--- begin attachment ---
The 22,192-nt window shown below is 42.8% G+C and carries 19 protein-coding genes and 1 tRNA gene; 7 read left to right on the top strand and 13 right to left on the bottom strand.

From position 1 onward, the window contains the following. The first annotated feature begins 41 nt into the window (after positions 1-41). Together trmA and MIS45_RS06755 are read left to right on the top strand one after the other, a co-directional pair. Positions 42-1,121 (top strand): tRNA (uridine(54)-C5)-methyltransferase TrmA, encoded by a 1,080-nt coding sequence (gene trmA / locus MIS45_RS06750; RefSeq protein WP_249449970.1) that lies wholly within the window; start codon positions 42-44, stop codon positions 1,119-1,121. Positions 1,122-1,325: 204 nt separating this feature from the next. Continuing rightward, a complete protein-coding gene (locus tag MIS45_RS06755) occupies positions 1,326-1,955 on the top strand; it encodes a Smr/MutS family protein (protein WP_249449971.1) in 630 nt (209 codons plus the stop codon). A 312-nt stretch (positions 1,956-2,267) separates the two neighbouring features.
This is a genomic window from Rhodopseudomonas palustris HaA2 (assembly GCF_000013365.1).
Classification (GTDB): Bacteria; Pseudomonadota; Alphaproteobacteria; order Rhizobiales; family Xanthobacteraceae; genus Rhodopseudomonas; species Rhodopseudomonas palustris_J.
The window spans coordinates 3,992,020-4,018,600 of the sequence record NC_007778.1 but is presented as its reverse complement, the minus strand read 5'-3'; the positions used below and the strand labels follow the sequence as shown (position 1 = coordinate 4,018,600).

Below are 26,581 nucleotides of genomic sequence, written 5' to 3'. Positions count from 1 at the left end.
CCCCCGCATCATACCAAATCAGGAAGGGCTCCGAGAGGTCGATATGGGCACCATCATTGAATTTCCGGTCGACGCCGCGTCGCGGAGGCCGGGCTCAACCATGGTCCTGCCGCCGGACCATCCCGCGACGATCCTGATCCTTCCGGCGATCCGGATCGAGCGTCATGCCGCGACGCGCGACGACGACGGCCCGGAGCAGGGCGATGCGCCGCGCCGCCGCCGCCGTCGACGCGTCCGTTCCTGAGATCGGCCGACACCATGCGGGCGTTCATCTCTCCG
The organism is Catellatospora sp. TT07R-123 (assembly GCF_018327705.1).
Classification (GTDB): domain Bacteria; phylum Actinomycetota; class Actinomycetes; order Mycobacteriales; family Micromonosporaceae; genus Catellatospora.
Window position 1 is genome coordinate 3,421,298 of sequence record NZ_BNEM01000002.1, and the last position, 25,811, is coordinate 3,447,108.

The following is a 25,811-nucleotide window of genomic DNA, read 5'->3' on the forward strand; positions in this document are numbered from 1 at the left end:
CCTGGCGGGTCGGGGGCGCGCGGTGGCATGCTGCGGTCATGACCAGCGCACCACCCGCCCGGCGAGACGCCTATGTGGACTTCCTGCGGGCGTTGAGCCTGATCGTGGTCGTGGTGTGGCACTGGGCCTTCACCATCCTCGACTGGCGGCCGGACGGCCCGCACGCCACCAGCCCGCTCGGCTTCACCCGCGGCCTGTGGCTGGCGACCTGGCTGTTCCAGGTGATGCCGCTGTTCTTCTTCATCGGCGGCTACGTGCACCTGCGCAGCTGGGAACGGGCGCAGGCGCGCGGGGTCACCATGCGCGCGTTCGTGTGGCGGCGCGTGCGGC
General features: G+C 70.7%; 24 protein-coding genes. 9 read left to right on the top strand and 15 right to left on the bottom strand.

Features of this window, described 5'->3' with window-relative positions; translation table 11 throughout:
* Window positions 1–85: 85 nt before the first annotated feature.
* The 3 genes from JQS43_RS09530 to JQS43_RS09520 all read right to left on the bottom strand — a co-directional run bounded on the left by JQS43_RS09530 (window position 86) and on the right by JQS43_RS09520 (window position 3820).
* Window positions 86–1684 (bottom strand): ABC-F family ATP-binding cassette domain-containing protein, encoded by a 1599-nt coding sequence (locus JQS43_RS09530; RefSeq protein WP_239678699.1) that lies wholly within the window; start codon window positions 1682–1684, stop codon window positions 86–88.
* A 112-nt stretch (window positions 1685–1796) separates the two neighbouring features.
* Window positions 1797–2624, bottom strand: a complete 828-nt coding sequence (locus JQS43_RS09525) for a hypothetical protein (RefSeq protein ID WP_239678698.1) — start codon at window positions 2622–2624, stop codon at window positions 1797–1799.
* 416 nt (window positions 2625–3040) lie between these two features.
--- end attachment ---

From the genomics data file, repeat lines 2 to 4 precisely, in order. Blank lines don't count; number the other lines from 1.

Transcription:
From position 1 onward, the window contains the following. The first annotated feature begins 41 nt into the window (after positions 1-41). Together trmA and MIS45_RS06755 are read left to right on the top strand one after the other, a co-directional pair. Positions 42-1,121 (top strand): tRNA (uridine(54)-C5)-methyltransferase TrmA, encoded by a 1,080-nt coding sequence (gene trmA / locus MIS45_RS06750; RefSeq protein WP_249449970.1) that lies wholly within the window; start codon positions 42-44, stop codon positions 1,119-1,121. Positions 1,122-1,325: 204 nt separating this feature from the next. Continuing rightward, a complete protein-coding gene (locus tag MIS45_RS06755) occupies positions 1,326-1,955 on the top strand; it encodes a Smr/MutS family protein (protein WP_249449971.1) in 630 nt (209 codons plus the stop codon). A 312-nt stretch (positions 1,956-2,267) separates the two neighbouring features.
This is a genomic window from Rhodopseudomonas palustris HaA2 (assembly GCF_000013365.1).
Classification (GTDB): Bacteria; Pseudomonadota; Alphaproteobacteria; order Rhizobiales; family Xanthobacteraceae; genus Rhodopseudomonas; species Rhodopseudomonas palustris_J.